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BNP faction holds Leabua Memorial Lecture

Bongiwe Zihlangu

MASERU — A Basotho National Party (BNP) faction calling itself “Members of Goodwill” will today hold the annual Leabua Jonathan Memorial Lecture without the party’s executive committee.
Jonathan became Lesotho’s first prime minister after winning the first democratic election in 1965.
When the BNP lost the election to the Basotholand Congress Party in 1970, Jonathan refused to cede power and suspended the constitution.
He jailed opposition leaders and ruled the country until 1986 when he was ousted by the military. He died in 1987.
Despite his dictatorial rule Jonathan is still revered by many in the BNP as a visionary leader.
Different BNP factions have always tried to associate with his legacy and family.
The “Members of Goodwill” group is led by the former BNP youth leader Moeketsi Hanyane, a garrulous activist who has had running battles with the party’s successive leaderships.
Hanyane told the Sunday Express on Friday that his group had not invited the BNP executive committee led by Thesele ’Maseribane.
“Why should we invite or give them a platform? Have they ever shown initiative with regard to issues pertaining to commemorating the life of the BNP founder?”
“We don’t even need their permission. My understanding is that all BNP members of goodwill have the right to express pride in their party and its founder.”
Hanyane said they were organising the event with the late Jonathan’s family.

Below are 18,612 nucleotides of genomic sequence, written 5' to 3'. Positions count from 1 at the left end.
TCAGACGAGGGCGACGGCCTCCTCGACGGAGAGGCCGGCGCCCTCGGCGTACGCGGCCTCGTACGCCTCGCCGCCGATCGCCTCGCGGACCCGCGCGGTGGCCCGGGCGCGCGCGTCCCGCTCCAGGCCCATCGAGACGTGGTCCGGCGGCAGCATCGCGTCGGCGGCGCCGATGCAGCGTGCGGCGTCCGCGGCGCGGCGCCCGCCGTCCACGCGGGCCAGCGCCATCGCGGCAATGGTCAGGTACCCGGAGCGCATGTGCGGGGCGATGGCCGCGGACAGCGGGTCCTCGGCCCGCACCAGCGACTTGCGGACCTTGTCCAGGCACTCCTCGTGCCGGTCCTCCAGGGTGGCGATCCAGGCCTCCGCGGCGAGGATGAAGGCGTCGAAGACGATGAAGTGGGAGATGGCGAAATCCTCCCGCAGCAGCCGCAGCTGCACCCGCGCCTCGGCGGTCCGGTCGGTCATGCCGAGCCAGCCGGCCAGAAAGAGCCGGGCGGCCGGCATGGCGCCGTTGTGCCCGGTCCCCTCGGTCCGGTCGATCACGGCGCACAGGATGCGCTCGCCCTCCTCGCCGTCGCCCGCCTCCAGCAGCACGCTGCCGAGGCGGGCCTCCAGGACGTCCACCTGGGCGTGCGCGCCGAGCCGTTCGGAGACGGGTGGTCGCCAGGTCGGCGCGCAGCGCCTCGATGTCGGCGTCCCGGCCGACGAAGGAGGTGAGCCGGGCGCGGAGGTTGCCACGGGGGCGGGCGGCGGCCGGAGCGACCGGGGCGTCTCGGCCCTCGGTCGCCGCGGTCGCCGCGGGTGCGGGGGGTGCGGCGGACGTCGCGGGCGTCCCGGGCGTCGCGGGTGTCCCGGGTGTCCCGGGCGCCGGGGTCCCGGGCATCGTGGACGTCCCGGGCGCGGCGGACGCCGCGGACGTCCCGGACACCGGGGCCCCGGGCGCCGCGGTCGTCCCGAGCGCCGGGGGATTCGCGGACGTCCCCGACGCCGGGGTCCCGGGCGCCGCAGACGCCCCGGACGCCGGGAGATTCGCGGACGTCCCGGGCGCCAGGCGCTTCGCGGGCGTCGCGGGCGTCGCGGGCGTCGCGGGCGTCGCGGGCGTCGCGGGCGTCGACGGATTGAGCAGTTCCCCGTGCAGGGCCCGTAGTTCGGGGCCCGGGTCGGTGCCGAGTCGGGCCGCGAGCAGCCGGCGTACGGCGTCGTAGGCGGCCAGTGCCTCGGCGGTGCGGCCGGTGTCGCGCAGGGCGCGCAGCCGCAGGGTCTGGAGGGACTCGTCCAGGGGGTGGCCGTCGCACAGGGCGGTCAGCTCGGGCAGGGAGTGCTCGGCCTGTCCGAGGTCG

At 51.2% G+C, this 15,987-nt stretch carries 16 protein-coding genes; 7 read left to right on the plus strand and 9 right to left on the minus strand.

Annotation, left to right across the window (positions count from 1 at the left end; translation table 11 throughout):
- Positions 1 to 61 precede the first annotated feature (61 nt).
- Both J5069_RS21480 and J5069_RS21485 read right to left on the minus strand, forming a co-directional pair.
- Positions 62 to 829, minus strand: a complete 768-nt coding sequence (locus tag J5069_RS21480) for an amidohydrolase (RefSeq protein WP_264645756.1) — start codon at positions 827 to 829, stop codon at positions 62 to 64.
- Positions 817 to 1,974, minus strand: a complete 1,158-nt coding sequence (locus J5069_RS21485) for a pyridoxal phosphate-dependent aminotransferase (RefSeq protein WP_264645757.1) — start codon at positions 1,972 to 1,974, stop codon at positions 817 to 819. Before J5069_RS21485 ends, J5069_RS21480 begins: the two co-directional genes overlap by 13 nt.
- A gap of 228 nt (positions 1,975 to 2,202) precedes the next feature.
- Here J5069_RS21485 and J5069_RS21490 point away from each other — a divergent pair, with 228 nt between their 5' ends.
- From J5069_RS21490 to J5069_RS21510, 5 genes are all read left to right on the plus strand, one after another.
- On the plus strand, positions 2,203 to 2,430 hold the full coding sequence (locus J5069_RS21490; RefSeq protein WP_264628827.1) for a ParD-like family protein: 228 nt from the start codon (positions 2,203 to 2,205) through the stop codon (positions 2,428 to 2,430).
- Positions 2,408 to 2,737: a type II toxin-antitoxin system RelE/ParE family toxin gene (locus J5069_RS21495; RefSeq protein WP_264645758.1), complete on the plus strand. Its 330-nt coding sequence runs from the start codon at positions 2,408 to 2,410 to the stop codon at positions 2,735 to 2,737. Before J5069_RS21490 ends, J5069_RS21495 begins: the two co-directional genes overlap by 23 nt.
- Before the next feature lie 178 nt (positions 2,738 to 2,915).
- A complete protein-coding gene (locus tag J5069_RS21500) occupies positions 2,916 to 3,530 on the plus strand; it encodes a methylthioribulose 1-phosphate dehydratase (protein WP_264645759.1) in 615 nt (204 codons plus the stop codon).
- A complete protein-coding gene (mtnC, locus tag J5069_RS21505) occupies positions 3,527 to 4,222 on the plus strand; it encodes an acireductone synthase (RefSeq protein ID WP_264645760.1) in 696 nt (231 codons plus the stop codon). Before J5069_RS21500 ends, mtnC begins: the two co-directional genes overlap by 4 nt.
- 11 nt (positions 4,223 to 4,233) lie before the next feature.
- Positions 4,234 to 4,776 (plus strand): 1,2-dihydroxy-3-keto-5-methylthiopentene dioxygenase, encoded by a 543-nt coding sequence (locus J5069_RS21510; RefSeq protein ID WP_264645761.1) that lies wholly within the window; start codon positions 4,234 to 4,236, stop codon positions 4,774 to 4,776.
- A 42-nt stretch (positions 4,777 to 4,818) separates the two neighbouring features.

“We are making all the arrangements with the family of the BNP founder. We have his family’s blessings to go ahead with the memorial lecture,” Hanyane said.
The Leabua Jonathan Memorial Lecture was their way of commemorating Jonathan’s life and achievements both locally and internationally, he added.
“He achieved a lot in his lifetime for Lesotho. It was a year after he became prime minister in 1965, that Lesotho got her independence from the Britain.”
“It was also during his time as prime minister that the National University of Lesotho (NUL) and the National Manpower Development Secretariat (NMDS) were established.”
The now defunct Lesotho Bank, Lesotho Flour Mills and Moshoeshoe I International Airport were also set up while Jonathan was in power, Hanyane said.
When contacted for comment on Friday, Ranthomeng Matete, the BNP secretary general and Jonathan’s personal aide for more than a decade, told this paper that they knew nothing about today’s memorial lecture.
“We’ve only heard about it on radio and in the streets. We know nothing about it,” Matete said. “Our position though is that much as we see nothing wrong with people commemorating the life of the BNP founder at least they could have consulted with the headquarters”.
“Even if it’s something done purely out of goodwill, it puts a dent on the image of the party if it’s not done in unison. We appeal to all BNP members to come so that we can work as one”.
He said the party did not have a problem with Jonathan’s family working with Hanyane’s group.
“It’s the family’s prerogative to work with members of the party it wants. But the truth of the matter is that we would prefer for them to consult with the party on public events concerning the BNP founder,” Matete said.
The family spokesperson and Jonathan’s eldest daughter, Ntahli yesterday said they were not necessarily working with the Hanyane faction but they gave their blessings.
“They came to inform us of their plans and we gave them the go-ahead because we felt there was absolutely nothing wrong with the memorial lecture,” Ntahli said.
“You must know that they are divided into two or three factions. We don’t have a favourite group that we work with when it comes to events of this nature. We work with everybody.”

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